The Myth Of The "Singing Snakes" Turns Out To Be A New Frog Species


Tom Hale

Tom is a writer in London with a Master's degree in Journalism whose editorial work covers anything from health and the environment to technology and archaeology.

Senior Journalist

The newly discovered tree frog species Tepuihyla shushupe. Pablo Venegas CC-BY 4.0

According to the legends told by the natives and the tales told by the European colonists, corners of Amazonian rainforest in Ecuador and Peru are home to a bushmaster viper that fills the night with eerie shrieking songs

But scientists weren’t particularly content with the idea, being that – you know – snakes don't generally sing. So they took to the Amazonian Ecuador and Peru in the hopes of unraveling the myth with an ensemble of scientists from Catholic University of Ecuador, the Peruvian Institute of Research of the Amazon, Ecuadorian Museum of Natural Sciences, and Colorado State University in the US.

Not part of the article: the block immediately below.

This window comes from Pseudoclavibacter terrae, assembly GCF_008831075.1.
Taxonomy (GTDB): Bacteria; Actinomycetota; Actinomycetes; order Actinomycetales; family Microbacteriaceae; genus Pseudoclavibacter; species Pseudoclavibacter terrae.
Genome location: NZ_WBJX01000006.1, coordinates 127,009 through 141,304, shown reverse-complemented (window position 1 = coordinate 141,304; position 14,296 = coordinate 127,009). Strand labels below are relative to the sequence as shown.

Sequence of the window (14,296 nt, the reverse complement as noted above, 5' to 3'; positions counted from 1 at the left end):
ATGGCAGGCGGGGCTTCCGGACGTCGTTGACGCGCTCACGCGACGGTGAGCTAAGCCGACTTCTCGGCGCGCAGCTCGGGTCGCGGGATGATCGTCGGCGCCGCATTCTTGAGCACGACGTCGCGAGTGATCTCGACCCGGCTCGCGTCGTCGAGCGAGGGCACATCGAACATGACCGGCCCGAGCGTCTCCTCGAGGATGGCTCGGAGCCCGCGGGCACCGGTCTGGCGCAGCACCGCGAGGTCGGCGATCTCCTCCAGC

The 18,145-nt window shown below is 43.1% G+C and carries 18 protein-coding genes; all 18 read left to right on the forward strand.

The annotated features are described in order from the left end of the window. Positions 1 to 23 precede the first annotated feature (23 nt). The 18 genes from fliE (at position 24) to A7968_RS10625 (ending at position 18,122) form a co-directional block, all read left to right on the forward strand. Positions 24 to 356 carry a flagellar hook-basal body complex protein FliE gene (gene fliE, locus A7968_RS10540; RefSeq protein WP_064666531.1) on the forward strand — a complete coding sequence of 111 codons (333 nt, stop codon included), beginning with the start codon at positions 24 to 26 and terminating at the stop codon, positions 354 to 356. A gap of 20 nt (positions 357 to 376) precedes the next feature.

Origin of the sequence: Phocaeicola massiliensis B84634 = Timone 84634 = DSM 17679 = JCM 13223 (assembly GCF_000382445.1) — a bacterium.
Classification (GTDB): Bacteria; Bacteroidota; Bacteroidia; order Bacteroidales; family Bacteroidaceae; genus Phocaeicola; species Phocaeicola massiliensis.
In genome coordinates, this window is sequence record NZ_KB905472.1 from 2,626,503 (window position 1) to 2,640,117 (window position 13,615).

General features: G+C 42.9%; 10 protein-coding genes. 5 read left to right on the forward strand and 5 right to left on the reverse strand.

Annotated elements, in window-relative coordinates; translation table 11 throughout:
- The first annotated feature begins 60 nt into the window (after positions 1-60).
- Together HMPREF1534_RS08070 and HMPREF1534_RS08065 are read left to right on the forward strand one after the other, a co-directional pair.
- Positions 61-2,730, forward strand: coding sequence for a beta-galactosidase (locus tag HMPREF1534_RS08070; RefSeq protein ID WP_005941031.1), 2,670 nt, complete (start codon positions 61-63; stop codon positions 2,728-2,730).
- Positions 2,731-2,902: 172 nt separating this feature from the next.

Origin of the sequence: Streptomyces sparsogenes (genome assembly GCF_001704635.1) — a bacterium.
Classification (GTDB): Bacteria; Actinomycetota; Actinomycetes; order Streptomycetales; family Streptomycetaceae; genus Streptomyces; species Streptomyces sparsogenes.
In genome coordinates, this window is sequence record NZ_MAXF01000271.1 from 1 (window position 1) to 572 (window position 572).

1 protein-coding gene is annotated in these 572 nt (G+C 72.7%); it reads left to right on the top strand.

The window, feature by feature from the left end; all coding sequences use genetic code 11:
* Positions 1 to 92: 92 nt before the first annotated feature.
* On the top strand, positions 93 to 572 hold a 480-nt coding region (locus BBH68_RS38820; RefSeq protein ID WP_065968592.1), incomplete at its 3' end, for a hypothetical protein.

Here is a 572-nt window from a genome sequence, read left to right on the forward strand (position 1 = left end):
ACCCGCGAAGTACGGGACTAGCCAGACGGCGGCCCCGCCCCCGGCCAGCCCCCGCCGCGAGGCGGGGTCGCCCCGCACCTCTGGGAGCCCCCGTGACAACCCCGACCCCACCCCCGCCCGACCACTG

Disappointingly, no singing snakes were found during the field study. They did, however, find that the source of the “song” was two species of tree frog, one of which is unknown to science. Their study on the frog’s DNA, appearance, and identification was published in the journal ZooKeys.

The new species belongs to the genus Tepuihyla, with its full name being Tepuihyla shushupe – the "shushupe" bit coming from the native people’s word for bushmaster. An adult male frog only measures around 8.53 centimeters (3.35 inches) in length, but it can pump out some serious tunes. They even managed to catch an audio recording of “the song”, which you can listen to right here. Think ambient electronic music.


  • tag
  • new species,

  • frog,

  • amazon,

  • rainforest,

  • myth,

  • legend,

  • Amazonian rainforest